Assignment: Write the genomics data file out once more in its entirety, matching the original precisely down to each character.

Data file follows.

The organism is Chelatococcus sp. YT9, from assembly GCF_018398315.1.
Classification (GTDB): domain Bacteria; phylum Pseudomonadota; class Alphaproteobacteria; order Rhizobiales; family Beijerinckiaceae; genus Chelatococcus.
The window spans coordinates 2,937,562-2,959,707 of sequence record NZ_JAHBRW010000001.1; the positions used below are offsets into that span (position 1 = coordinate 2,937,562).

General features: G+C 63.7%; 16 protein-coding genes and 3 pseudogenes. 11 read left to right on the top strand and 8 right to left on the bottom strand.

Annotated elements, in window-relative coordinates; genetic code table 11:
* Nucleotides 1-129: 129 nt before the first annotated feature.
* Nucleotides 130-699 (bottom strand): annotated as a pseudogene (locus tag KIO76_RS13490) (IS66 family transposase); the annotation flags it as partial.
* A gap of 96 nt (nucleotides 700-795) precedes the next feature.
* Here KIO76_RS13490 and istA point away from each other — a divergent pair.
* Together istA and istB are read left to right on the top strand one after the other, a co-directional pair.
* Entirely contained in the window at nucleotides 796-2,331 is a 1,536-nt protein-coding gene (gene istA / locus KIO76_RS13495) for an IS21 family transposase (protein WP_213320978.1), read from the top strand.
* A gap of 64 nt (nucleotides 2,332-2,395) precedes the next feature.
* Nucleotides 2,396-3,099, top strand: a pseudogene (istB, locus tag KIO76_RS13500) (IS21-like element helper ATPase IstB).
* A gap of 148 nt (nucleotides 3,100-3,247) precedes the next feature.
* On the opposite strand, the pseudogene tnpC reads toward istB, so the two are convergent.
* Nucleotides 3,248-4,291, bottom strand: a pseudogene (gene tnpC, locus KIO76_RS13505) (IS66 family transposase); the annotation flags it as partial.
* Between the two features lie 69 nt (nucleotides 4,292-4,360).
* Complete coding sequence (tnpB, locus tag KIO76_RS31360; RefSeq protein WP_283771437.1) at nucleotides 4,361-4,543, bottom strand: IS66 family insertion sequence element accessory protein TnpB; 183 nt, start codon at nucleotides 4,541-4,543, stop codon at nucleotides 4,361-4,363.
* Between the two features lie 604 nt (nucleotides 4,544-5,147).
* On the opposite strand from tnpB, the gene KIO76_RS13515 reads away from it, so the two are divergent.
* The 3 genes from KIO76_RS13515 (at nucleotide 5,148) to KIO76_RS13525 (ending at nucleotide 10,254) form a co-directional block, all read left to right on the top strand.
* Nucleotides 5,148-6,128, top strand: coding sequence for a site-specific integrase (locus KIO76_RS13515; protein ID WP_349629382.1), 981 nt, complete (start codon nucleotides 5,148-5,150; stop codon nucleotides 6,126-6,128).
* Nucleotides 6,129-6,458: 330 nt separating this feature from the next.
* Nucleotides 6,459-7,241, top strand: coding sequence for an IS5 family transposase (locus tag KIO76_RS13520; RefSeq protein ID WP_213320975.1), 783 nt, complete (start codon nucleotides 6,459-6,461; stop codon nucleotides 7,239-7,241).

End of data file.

The organism is Chelatococcus sp. YT9, from assembly GCF_018398315.1.
Classification (GTDB): domain Bacteria; phylum Pseudomonadota; class Alphaproteobacteria; order Rhizobiales; family Beijerinckiaceae; genus Chelatococcus.
The window spans coordinates 2,937,562-2,959,707 of sequence record NZ_JAHBRW010000001.1; the positions used below are offsets into that span (position 1 = coordinate 2,937,562).

General features: G+C 63.7%; 16 protein-coding genes and 3 pseudogenes. 11 read left to right on the top strand and 8 right to left on the bottom strand.

Annotated elements, in window-relative coordinates; genetic code table 11:
* Nucleotides 1-129: 129 nt before the first annotated feature.
* Nucleotides 130-699 (bottom strand): annotated as a pseudogene (locus tag KIO76_RS13490) (IS66 family transposase); the annotation flags it as partial.
* A gap of 96 nt (nucleotides 700-795) precedes the next feature.
* Here KIO76_RS13490 and istA point away from each other — a divergent pair.
* Together istA and istB are read left to right on the top strand one after the other, a co-directional pair.
* Entirely contained in the window at nucleotides 796-2,331 is a 1,536-nt protein-coding gene (gene istA / locus KIO76_RS13495) for an IS21 family transposase (protein WP_213320978.1), read from the top strand.
* A gap of 64 nt (nucleotides 2,332-2,395) precedes the next feature.
* Nucleotides 2,396-3,099, top strand: a pseudogene (istB, locus tag KIO76_RS13500) (IS21-like element helper ATPase IstB).
* A gap of 148 nt (nucleotides 3,100-3,247) precedes the next feature.
* On the opposite strand, the pseudogene tnpC reads toward istB, so the two are convergent.
* Nucleotides 3,248-4,291, bottom strand: a pseudogene (gene tnpC, locus KIO76_RS13505) (IS66 family transposase); the annotation flags it as partial.
* Between the two features lie 69 nt (nucleotides 4,292-4,360).
* Complete coding sequence (tnpB, locus tag KIO76_RS31360; RefSeq protein WP_283771437.1) at nucleotides 4,361-4,543, bottom strand: IS66 family insertion sequence element accessory protein TnpB; 183 nt, start codon at nucleotides 4,541-4,543, stop codon at nucleotides 4,361-4,363.
* Between the two features lie 604 nt (nucleotides 4,544-5,147).
* On the opposite strand from tnpB, the gene KIO76_RS13515 reads away from it, so the two are divergent.
* The 3 genes from KIO76_RS13515 (at nucleotide 5,148) to KIO76_RS13525 (ending at nucleotide 10,254) form a co-directional block, all read left to right on the top strand.
* Nucleotides 5,148-6,128, top strand: coding sequence for a site-specific integrase (locus KIO76_RS13515; protein ID WP_349629382.1), 981 nt, complete (start codon nucleotides 5,148-5,150; stop codon nucleotides 6,126-6,128).
* Nucleotides 6,129-6,458: 330 nt separating this feature from the next.
* Nucleotides 6,459-7,241, top strand: coding sequence for an IS5 family transposase (locus tag KIO76_RS13520; RefSeq protein ID WP_213320975.1), 783 nt, complete (start codon nucleotides 6,459-6,461; stop codon nucleotides 7,239-7,241).